Stone floors

This advice note sets out the key themes that emerge when caring for one of a historic building’s finest – yet very often overlooked – architectural assets.


What are the types of stone floor?

Where available, durable local stone of various sorts has been used as slabs or tiles for flooring, especially at ground or cellar level. Cobbles or ‘pitched’ floors (comprising small pieces of stone set on edge) were frequently laid in ancillary areas. Decorative schemes with stones of contrasting colour, including imported marble, became popular from the 17th century. Before the 1800s, stone flooring was laid on well-rammed earth or chalk, sometimes with a bed of sand or lime mortar.

Unnecessarily replacing old stone floors harms a building’s character. Try, therefore, to retain them.

Lifted stone slab

Is it advisable to lay a damp-proof membrane (DPM) beneath an old stone floor?

It is rarely advisable to insert a DPM below old stone floors because they must usually be allowed to ‘breathe’. Laying a plastic DPM on a new concrete subfloor can, by restricting evaporation, displace moisture into the base of a previously dry adjacent wall, causing dampness there.

Instead, if a floor is genuinely damp aim to tackle the cause – for example, by removing impermeable rubber-backed carpets, improving site drainage or controlling condensation. Allow time for the floor to dry out. Residual salt deposits can be brushed off or, where serious, possibly poulticed out by a specialist.

How do I minimise damage when lifting old stone floors?

Only take up and re-lay old floor stones if there is little alternative. The attractive patina from centuries of wear is rarely recaptured and stones can easily fracture.

When new heating pipes are installed, employ a competent builder to lift the floor with great care instead of leaving this to plumbers. Stones should be numbered beforehand and a plan made of their arrangement. The intervention caused by lifting and entirely re-laying an old floor to install underfloor heating is normally hard to justify.

How do I deal with an undulating stone floor or loose slabs?

Undulations add interest to old floors so unless they are dangerous are best accommodated. Where necessary, isolated uneven stones can be rebedded in coarse sand or hydraulic lime mortar without re-laying the whole floor, although any concerns about instability in the subfloor should be investigated and, if necessary, rectified first. Rocking slabs should be reset likewise, before they crack. Slight undulations might be reduced by laying suitable matting to avoid disturbing a floor. An appreciable slope is occasionally overcome by constructing a reversible new, ventilated floor structure on top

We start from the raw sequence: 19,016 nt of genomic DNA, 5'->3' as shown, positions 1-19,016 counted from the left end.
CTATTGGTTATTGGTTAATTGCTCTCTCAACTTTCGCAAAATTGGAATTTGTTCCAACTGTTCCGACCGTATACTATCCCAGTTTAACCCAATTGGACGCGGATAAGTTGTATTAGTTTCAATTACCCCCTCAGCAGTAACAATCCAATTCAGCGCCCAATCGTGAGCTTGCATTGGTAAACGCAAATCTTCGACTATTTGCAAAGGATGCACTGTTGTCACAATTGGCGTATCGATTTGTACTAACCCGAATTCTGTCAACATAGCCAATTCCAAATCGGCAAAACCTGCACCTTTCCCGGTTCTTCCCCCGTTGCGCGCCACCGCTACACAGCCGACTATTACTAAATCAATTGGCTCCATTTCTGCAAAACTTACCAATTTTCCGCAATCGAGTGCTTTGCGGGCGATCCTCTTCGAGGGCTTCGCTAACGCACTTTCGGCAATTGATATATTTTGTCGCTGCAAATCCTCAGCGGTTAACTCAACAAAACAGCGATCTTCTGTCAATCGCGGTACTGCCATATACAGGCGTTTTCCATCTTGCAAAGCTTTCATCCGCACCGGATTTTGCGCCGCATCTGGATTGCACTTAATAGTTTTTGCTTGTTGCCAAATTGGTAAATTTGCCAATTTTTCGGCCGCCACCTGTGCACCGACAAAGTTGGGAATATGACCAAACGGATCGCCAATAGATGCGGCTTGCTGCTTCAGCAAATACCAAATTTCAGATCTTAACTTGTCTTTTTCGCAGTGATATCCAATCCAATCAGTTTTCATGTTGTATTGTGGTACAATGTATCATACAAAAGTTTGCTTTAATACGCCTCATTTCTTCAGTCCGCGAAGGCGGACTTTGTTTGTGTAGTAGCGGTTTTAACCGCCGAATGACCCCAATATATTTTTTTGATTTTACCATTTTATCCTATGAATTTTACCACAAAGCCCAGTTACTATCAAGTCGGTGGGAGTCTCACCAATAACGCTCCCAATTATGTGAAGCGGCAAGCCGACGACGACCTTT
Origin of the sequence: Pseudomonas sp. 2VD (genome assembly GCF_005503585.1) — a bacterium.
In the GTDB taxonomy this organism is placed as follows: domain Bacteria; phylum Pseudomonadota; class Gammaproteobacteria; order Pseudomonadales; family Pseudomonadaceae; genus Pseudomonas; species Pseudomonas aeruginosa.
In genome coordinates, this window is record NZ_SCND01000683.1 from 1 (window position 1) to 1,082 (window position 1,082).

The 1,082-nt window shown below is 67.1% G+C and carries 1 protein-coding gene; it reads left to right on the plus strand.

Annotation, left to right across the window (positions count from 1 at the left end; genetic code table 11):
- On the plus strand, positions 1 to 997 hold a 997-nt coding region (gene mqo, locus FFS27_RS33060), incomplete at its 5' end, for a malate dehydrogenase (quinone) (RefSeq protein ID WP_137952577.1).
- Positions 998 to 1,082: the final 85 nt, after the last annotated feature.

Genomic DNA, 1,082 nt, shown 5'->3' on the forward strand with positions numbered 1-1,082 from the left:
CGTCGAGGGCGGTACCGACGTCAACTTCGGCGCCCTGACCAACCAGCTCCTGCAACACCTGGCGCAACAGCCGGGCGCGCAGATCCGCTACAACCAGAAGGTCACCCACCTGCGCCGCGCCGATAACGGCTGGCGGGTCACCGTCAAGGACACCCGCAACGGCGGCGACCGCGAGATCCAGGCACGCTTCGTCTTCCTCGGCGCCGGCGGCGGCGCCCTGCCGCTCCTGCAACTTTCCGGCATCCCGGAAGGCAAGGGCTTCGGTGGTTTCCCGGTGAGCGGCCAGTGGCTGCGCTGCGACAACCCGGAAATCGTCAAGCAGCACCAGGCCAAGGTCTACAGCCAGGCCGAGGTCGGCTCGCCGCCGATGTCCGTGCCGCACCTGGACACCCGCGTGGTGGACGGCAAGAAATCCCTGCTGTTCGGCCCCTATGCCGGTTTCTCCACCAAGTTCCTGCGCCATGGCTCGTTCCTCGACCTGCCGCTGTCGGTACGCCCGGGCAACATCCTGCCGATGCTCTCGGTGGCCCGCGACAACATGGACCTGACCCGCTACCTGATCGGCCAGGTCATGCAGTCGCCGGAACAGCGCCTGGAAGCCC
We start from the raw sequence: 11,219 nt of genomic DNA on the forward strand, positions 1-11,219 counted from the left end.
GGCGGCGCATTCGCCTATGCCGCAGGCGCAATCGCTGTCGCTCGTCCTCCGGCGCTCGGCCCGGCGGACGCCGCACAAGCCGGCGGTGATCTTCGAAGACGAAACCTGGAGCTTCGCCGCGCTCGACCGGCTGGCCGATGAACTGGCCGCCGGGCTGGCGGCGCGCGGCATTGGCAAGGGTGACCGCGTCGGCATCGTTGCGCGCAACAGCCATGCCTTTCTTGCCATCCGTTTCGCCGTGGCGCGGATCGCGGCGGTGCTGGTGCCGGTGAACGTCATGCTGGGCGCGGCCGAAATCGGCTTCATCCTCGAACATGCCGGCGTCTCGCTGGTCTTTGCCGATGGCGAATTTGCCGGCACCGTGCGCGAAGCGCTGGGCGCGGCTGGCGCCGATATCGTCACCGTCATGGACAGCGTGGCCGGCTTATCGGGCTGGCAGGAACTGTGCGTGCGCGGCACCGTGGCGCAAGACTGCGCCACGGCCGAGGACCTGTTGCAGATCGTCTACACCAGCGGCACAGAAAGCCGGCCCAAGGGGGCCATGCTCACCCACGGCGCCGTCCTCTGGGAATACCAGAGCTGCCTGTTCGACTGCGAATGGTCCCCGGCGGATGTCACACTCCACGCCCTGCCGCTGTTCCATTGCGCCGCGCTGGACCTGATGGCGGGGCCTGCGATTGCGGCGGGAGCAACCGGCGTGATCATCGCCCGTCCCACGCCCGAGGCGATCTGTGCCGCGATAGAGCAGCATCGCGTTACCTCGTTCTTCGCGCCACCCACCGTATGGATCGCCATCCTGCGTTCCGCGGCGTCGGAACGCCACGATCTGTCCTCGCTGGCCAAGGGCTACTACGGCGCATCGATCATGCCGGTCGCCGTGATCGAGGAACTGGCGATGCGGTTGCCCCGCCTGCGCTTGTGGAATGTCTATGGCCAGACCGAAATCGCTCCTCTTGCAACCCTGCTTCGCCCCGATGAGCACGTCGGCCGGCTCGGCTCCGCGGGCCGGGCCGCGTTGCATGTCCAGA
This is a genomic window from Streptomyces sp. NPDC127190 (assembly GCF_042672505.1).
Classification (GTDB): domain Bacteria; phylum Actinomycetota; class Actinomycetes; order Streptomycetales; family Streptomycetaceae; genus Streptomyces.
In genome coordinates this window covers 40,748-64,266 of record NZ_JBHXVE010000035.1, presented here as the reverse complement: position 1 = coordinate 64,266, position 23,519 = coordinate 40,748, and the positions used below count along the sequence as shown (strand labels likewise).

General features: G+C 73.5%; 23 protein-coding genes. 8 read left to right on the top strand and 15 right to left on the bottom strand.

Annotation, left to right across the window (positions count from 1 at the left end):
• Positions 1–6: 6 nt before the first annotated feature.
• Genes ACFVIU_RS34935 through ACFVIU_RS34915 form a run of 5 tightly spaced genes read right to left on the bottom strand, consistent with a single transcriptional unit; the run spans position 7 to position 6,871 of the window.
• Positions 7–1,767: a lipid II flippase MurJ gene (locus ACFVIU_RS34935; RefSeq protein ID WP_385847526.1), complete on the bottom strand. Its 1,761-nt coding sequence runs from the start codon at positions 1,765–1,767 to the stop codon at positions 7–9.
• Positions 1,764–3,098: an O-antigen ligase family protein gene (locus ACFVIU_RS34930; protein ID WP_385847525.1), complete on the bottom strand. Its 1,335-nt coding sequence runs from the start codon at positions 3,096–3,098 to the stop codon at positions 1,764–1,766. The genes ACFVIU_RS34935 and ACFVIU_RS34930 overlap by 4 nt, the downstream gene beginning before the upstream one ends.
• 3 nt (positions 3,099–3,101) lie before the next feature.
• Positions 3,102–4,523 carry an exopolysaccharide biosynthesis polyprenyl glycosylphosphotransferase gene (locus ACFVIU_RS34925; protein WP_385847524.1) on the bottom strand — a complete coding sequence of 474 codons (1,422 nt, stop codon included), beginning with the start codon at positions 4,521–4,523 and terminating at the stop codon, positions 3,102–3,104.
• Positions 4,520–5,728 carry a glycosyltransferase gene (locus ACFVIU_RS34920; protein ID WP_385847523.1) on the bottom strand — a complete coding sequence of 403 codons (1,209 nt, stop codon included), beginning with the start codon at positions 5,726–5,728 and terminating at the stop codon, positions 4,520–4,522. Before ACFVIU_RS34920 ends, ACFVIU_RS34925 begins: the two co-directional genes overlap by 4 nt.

What should I do with floor stones that are flaking or are chipped?

The most viable option may well be to simply dress back loose material where stones are flaking, although laminations in limestone can in some cases be repaired by conservators using injections of lime-based grout. Take care to minimise damage from vacuum cleaners. Suitable matting can reduce further deterioration. Where there is serious erosion, it may be possible to lift and reverse stones to avoid replacing them.

While any deep holes or chipped edges can be filled with a hydraulic lime mortar, continuing maintenance is likely to be necessary. Renewing part of a stone with matching new material, for example, where a corner has broken, is normally preferable to complete replacement.

How should I repoint stone floors or deal with cracks?

Where needed, joints between stones can be pointed with a hydraulic lime mortar. Although not essential, cracks across stones that are otherwise secure can be similarly filled. If joints have never been filled or are dry-jointed with sand, repointing with lime is not necessarily required.

Narrow joints might best be refilled with a stiff hydraulic lime mortar packed in using a hacksaw blade. Alternatively, inject a hydraulic lime grout, allow this to set and finish the surface with quite a dry lime pointing mix. Strong cementitious mortar or waterproof grouts that inhibit ‘breathability’ are not recommended.

How can I best clean and maintain an old stone floor?

Old stone floors usually only require regular sweeping or vacuuming and occasional washing with minimal quantities of water (possibly with pH-neutral soap). Stains frequently respond to a 50:50 water:white spirit solution or specialist poulticing. The sparing use of microcrystalline wax is sometimes appropriate to protect surfaces or reduce powdering. ‘Breathable’ floor coverings (natural fibre matting etc) can provide added protection. Avoid harsh cleaning agents and impermeable sealants.

Where unsuitable later surfaces are removed above stone floors, residues of bitumen-based tile adhesive or concrete may be cleaned off using white spirit or small tools respectively.

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